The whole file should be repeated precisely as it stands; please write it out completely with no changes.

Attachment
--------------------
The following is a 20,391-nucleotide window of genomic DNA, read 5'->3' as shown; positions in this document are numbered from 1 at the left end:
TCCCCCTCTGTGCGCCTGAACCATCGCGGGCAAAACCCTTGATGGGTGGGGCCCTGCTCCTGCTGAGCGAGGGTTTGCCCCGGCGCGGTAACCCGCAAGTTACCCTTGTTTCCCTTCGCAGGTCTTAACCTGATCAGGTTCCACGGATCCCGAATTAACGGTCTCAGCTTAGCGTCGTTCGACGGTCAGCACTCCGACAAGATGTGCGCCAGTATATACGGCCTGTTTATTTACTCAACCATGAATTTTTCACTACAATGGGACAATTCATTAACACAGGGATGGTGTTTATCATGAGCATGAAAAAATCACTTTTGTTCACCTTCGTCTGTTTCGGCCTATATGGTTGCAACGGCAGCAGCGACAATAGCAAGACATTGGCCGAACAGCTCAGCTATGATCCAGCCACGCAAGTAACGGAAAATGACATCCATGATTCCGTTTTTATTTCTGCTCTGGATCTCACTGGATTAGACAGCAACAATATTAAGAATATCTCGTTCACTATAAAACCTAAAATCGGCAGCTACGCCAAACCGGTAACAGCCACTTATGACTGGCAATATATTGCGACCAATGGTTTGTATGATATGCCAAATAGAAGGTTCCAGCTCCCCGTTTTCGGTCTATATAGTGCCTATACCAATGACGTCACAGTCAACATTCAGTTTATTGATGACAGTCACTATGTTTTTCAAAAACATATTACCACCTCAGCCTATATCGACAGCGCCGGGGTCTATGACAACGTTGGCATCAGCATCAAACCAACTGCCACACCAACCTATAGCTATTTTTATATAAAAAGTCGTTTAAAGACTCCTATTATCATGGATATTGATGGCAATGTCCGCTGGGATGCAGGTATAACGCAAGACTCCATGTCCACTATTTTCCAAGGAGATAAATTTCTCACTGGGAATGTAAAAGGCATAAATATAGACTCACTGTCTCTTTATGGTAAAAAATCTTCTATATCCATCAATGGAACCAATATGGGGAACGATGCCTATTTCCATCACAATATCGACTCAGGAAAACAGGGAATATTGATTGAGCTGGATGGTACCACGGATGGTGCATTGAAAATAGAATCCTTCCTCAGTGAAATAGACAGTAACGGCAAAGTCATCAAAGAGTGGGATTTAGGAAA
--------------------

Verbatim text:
The following is a 20,391-nucleotide window of genomic DNA, read 5'->3' as shown; positions in this document are numbered from 1 at the left end:
TCCCCCTCTGTGCGCCTGAACCATCGCGGGCAAAACCCTTGATGGGTGGGGCCCTGCTCCTGCTGAGCGAGGGTTTGCCCCGGCGCGGTAACCCGCAAGTTACCCTTGTTTCCCTTCGCAGGTCTTAACCTGATCAGGTTCCACGGATCCCGAATTAACGGTCTCAGCTTAGCGTCGTTCGACGGTCAGCACTCCGACAAGATGTGCGCCAGTATATACGGCCTGTTTATTTACTCAACCATGAATTTTTCACTACAATGGGACAATTCATTAACACAGGGATGGTGTTTATCATGAGCATGAAAAAATCACTTTTGTTCACCTTCGTCTGTTTCGGCCTATATGGTTGCAACGGCAGCAGCGACAATAGCAAGACATTGGCCGAACAGCTCAGCTATGATCCAGCCACGCAAGTAACGGAAAATGACATCCATGATTCCGTTTTTATTTCTGCTCTGGATCTCACTGGATTAGACAGCAACAATATTAAGAATATCTCGTTCACTATAAAACCTAAAATCGGCAGCTACGCCAAACCGGTAACAGCCACTTATGACTGGCAATATATTGCGACCAATGGTTTGTATGATATGCCAAATAGAAGGTTCCAGCTCCCCGTTTTCGGTCTATATAGTGCCTATACCAATGACGTCACAGTCAACATTCAGTTTATTGATGACAGTCACTATGTTTTTCAAAAACATATTACCACCTCAGCCTATATCGACAGCGCCGGGGTCTATGACAACGTTGGCATCAGCATCAAACCAACTGCCACACCAACCTATAGCTATTTTTATATAAAAAGTCGTTTAAAGACTCCTATTATCATGGATATTGATGGCAATGTCCGCTGGGATGCAGGTATAACGCAAGACTCCATGTCCACTATTTTCCAAGGAGATAAATTTCTCACTGGGAATGTAAAAGGCATAAATATAGACTCACTGTCTCTTTATGGTAAAAAATCTTCTATATCCATCAATGGAACCAATATGGGGAACGATGCCTATTTCCATCACAATATCGACTCAGGAAAACAGGGAATATTGATTGAGCTGGATGGTACCACGGATGGTGCATTGAAAATAGAATCCTTCCTCAGTGAAATAGACAGTAACGGCAAAGTCATCAAAGAGTGGGATTTAGGAAA